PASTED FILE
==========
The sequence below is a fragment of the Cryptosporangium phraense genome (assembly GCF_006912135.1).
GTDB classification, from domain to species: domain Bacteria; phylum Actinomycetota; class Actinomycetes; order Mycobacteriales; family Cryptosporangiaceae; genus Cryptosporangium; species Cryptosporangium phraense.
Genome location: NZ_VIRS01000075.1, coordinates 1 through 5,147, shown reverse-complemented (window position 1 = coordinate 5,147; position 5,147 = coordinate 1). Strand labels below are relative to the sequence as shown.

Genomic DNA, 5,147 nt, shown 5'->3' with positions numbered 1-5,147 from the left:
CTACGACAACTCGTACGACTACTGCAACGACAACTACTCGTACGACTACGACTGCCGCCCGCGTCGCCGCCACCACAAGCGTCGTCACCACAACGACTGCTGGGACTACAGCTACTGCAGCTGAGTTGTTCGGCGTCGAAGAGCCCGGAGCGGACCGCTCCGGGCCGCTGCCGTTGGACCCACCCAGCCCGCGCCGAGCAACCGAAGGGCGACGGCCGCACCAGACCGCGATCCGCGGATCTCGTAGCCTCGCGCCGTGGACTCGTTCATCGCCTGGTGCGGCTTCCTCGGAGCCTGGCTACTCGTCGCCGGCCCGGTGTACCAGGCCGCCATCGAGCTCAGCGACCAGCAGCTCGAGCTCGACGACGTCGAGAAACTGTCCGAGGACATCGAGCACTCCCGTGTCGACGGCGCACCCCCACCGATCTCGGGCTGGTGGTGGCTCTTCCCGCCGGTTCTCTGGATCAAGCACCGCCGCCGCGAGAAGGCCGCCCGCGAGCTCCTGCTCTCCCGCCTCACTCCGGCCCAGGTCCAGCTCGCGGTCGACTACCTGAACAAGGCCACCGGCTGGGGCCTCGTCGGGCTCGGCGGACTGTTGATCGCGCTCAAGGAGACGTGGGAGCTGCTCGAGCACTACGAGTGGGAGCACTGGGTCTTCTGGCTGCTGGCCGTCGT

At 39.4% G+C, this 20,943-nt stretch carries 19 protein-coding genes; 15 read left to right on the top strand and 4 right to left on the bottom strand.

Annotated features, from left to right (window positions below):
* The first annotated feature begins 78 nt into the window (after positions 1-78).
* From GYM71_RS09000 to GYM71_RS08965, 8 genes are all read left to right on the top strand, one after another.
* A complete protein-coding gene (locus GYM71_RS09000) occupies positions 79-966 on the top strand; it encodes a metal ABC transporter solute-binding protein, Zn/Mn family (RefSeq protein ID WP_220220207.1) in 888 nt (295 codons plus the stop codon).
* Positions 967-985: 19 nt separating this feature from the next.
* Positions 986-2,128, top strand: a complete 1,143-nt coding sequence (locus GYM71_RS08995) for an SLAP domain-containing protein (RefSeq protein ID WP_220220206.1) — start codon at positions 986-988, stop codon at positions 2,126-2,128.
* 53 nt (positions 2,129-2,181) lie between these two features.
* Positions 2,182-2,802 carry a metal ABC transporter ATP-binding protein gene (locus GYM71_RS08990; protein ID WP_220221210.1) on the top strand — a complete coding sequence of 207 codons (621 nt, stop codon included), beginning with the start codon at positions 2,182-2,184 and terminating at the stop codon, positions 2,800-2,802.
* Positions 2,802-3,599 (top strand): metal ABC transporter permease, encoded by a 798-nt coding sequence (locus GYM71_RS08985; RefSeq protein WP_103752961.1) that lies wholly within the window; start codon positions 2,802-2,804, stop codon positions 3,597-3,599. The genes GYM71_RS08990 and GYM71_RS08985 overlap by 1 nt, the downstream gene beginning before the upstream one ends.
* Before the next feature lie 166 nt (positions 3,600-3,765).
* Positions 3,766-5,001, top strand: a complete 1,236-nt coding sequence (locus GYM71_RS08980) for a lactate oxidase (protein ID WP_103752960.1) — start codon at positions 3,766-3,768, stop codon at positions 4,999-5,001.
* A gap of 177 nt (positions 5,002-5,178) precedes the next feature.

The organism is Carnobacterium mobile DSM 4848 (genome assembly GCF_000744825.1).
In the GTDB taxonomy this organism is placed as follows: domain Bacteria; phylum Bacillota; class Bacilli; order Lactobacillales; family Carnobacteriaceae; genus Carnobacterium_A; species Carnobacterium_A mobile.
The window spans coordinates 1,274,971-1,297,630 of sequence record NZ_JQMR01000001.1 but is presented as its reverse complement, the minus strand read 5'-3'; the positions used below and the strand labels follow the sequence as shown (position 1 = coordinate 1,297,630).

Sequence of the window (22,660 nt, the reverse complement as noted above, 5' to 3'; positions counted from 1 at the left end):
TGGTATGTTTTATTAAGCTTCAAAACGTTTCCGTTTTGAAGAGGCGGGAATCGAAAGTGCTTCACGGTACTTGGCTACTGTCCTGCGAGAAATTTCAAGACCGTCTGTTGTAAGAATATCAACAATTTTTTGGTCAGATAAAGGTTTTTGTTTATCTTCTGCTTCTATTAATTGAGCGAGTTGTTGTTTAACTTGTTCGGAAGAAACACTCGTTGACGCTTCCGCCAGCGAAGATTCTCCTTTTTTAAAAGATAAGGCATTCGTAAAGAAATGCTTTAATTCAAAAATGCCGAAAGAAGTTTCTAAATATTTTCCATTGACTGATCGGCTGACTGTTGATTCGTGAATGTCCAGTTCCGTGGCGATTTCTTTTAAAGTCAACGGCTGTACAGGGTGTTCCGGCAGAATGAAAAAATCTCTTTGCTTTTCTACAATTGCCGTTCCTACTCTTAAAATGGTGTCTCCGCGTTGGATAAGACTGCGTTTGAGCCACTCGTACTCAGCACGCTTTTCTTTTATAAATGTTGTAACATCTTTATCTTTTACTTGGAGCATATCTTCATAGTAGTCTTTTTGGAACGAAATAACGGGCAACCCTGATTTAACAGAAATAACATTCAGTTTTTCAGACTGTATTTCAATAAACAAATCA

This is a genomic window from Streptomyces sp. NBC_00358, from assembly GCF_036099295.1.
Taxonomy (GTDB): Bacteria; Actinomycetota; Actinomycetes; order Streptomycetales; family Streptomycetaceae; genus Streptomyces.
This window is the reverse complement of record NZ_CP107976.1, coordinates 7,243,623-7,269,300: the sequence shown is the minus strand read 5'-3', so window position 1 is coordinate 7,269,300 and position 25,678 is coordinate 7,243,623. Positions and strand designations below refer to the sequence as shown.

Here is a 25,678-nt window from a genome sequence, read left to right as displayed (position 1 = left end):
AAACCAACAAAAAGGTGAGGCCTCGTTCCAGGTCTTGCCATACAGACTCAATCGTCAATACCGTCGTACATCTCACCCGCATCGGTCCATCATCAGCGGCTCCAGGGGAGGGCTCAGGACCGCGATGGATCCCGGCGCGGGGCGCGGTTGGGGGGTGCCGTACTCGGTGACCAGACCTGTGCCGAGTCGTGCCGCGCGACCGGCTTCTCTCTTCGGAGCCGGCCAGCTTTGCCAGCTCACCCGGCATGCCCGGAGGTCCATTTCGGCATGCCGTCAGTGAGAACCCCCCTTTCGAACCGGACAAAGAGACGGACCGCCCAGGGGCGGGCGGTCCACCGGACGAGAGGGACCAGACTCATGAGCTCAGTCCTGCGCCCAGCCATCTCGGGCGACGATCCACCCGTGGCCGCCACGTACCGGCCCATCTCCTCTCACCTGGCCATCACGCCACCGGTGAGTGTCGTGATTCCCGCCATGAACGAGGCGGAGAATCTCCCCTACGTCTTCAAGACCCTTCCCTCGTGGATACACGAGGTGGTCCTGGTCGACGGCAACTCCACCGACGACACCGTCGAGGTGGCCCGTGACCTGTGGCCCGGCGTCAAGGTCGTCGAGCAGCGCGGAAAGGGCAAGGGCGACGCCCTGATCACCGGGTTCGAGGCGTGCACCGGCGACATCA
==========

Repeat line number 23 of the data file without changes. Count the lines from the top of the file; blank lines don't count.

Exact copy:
TGGTATGTTTTATTAAGCTTCAAAACGTTTCCGTTTTGAAGAGGCGGGAATCGAAAGTGCTTCACGGTACTTGGCTACTGTCCTGCGAGAAATTTCAAGACCGTCTGTTGTAAGAATATCAACAATTTTTTGGTCAGATAAAGGTTTTTGTTTATCTTCTGCTTCTATTAATTGAGCGAGTTGTTGTTTAACTTGTTCGGAAGAAACACTCGTTGACGCTTCCGCCAGCGAAGATTCTCCTTTTTTAAAAGATAAGGCATTCGTAAAGAAATGCTTTAATTCAAAAATGCCGAAAGAAGTTTCTAAATATTTTCCATTGACTGATCGGCTGACTGTTGATTCGTGAATGTCCAGTTCCGTGGCGATTTCTTTTAAAGTCAACGGCTGTACAGGGTGTTCCGGCAGAATGAAAAAATCTCTTTGCTTTTCTACAATTGCCGTTCCTACTCTTAAAATGGTGTCTCCGCGTTGGATAAGACTGCGTTTGAGCCACTCGTACTCAGCACGCTTTTCTTTTATAAATGTTGTAACATCTTTATCTTTTACTTGGAGCATATCTTCATAGTAGTCTTTTTGGAACGAAATAACGGGCAACCCTGATTTAACAGAAATAACATTCAGTTTTTCAGACTGTATTTCAATAAACAAATCA